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[CDT-L] Thruhiking - Definitions and ground rules (mine)
- Subject: [CDT-L] Thruhiking - Definitions and ground rules (mine)
- Date: Mon, 07 Dec 1998 18:52:23 -0500
- Reply-to: firstname.lastname@example.org
Some time ago I started a series of posts on at-l about "How to prepare
for a thruhike". And then I got sidetracked by "LIFE". Now it's time
to get back to that series because there are people, including Ginny and
me, who are getting ready for thruhikes next year. I'll start the
series from the beginning again because there are some people who didn't
catch it the first time around - and because I've changed a few things.
I'm also gonna start this thing with a whole gaggle of ground rules and
definitions because last time there was considerable confusion about
what it's all about. And I'm gonna nail that down so we can move on to
new and wonderful levels of confusion and miscommunication. :-)
The purpose of this series is partly to help others prepare for their
thruhikes. But it's also partly to organize our thoughts about
preparation for our own 1999 thruhike, so there'll be a large component
that's personal and immediate. And since my ties are to the AT and the
CDT, it'll be written with those specific trails as the main focus.
There may be something of value for PCT thruhikers, but that's not my
main purpose right now.
This is written for, by and about "thruhikers" and "thruhiking". If
you're a section hiker or a day hiker or a horse packer or a llama
trekker or - whatever - and you can learn something from this mess -
that's cool. But that's not the main purpose either.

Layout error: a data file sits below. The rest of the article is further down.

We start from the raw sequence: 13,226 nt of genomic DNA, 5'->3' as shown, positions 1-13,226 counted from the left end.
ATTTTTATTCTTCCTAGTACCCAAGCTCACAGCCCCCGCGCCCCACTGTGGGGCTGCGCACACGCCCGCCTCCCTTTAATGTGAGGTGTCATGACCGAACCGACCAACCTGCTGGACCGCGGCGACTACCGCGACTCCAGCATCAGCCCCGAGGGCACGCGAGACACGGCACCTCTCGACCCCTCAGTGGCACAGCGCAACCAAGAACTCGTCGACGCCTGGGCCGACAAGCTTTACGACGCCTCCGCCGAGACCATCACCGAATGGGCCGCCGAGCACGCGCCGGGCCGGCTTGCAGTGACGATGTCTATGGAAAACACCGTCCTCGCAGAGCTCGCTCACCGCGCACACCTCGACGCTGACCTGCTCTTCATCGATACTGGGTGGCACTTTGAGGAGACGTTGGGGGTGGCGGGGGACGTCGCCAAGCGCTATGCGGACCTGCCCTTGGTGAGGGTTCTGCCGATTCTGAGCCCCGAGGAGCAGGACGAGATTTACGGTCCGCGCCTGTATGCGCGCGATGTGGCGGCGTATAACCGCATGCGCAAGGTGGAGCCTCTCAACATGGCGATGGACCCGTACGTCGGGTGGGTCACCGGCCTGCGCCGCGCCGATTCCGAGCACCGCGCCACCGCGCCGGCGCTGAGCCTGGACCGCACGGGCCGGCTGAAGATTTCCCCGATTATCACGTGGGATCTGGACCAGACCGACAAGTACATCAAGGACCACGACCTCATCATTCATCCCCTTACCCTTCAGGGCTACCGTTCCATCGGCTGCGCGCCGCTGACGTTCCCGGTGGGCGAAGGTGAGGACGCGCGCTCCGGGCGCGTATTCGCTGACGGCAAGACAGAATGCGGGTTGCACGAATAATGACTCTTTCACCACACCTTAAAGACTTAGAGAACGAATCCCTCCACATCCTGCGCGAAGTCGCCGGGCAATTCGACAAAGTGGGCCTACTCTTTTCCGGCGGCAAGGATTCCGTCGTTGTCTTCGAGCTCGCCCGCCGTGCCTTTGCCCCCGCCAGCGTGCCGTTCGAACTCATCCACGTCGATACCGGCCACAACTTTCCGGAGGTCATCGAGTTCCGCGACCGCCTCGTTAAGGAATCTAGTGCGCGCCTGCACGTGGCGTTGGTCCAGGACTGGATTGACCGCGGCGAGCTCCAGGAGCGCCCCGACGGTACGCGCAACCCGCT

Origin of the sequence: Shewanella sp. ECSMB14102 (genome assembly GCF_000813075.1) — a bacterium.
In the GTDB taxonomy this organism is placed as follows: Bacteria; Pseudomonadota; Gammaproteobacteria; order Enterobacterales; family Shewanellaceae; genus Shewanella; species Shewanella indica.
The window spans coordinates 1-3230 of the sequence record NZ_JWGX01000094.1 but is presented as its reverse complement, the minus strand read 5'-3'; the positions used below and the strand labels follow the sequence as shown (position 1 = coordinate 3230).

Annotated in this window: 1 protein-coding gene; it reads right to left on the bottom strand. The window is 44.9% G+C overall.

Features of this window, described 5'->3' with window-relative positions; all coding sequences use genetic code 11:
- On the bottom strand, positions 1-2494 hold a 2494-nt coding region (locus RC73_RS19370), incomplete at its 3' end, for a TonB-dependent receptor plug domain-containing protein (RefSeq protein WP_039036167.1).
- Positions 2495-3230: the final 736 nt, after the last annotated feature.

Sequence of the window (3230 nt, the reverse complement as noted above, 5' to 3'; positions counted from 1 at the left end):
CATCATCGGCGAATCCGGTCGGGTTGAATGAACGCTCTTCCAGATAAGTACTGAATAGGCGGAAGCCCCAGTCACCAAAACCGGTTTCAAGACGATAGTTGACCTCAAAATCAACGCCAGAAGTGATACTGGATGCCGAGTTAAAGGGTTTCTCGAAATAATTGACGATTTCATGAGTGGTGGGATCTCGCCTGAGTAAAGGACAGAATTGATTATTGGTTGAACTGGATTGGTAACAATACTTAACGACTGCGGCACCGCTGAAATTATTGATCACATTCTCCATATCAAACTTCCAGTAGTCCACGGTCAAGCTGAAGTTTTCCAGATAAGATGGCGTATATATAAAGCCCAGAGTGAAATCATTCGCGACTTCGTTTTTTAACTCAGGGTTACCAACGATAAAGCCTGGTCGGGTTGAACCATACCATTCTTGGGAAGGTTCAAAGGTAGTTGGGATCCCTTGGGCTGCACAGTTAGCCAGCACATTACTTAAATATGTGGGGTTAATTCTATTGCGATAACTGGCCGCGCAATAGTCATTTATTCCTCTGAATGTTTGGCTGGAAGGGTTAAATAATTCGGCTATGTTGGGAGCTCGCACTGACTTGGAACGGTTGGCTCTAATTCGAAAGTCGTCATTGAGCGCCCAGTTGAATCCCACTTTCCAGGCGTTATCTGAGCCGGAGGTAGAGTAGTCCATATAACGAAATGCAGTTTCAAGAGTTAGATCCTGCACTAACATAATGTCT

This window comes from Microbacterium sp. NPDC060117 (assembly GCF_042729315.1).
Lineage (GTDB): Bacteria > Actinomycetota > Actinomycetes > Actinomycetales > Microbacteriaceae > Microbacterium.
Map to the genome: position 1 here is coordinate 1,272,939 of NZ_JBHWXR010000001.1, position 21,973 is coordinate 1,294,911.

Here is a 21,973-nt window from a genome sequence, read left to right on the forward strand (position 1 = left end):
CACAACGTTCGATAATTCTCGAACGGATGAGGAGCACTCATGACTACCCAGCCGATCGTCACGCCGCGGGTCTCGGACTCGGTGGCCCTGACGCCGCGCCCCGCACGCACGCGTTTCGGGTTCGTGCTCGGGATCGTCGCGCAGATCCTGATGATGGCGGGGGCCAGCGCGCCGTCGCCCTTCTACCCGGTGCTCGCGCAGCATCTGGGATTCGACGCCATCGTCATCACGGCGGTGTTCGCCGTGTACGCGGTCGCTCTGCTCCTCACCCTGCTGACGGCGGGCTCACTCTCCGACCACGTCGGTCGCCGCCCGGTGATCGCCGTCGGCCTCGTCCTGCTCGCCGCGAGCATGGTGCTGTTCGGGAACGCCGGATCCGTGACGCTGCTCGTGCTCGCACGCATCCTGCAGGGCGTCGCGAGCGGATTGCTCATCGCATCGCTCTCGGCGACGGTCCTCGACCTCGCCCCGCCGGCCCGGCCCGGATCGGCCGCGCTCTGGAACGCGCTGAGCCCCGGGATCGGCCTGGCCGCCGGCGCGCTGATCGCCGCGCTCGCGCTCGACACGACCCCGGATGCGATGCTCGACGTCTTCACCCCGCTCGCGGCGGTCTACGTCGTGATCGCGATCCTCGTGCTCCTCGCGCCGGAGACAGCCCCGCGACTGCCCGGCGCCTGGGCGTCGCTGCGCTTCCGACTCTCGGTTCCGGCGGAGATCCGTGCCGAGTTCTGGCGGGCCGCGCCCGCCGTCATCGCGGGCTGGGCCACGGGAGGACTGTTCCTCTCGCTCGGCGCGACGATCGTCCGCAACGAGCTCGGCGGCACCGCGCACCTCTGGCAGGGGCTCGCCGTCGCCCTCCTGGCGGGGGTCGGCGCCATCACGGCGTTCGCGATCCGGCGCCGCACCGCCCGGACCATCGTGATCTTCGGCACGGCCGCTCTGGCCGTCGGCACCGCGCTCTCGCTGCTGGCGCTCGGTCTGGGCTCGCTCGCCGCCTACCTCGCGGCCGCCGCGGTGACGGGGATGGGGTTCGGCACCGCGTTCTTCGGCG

If you see anything we've missed or if you have something to add - let
us know. Different viewpoints are always welcome. But keep in mind
that this is being written at least in part for those who haven't yet
thruhiked - and sometimes don't even know what questions to ask. I know
about that - I was one of them at one time.
Now --- a few ground rules before we go any further -
First - this won't be your "Complete Planning Guide". I'll hit some
points that you might not find in the ATC or Wingfoot Planning Guides or
in Craig Giffen's PCT Planning software (there is no CDT planning guide
yet, but it's coming), but those are good for planning the mechanical
parts of a thruhike, so I'm not gonna spend a lot of time on something
that I'll assume they do very well (I really wouldn't know since I've
never used them - I do my own planning ).
Second - if you've read the Thruhiker Papers
http://www.circumtech.com/outdoors/thruhikingpapers), some of this may
be repetitious. But it'll also be set in a slightly different context.
Third - I'll present some things that I might not do personally but I'll
try to not get unnecessarily judgmental about them. :-)
Fourth - the caveats from the Thruhiking Papers apply to everything I
write. I guess I'd better trot them out here for those who haven't seen
1. This is not a "Thruhikers Manual". It's a collection of my
thoughts and feelings about the realities of thruhiking.
2. This is my personal experience, observation and opinion.
There's nothing scientific or even necessarily logical about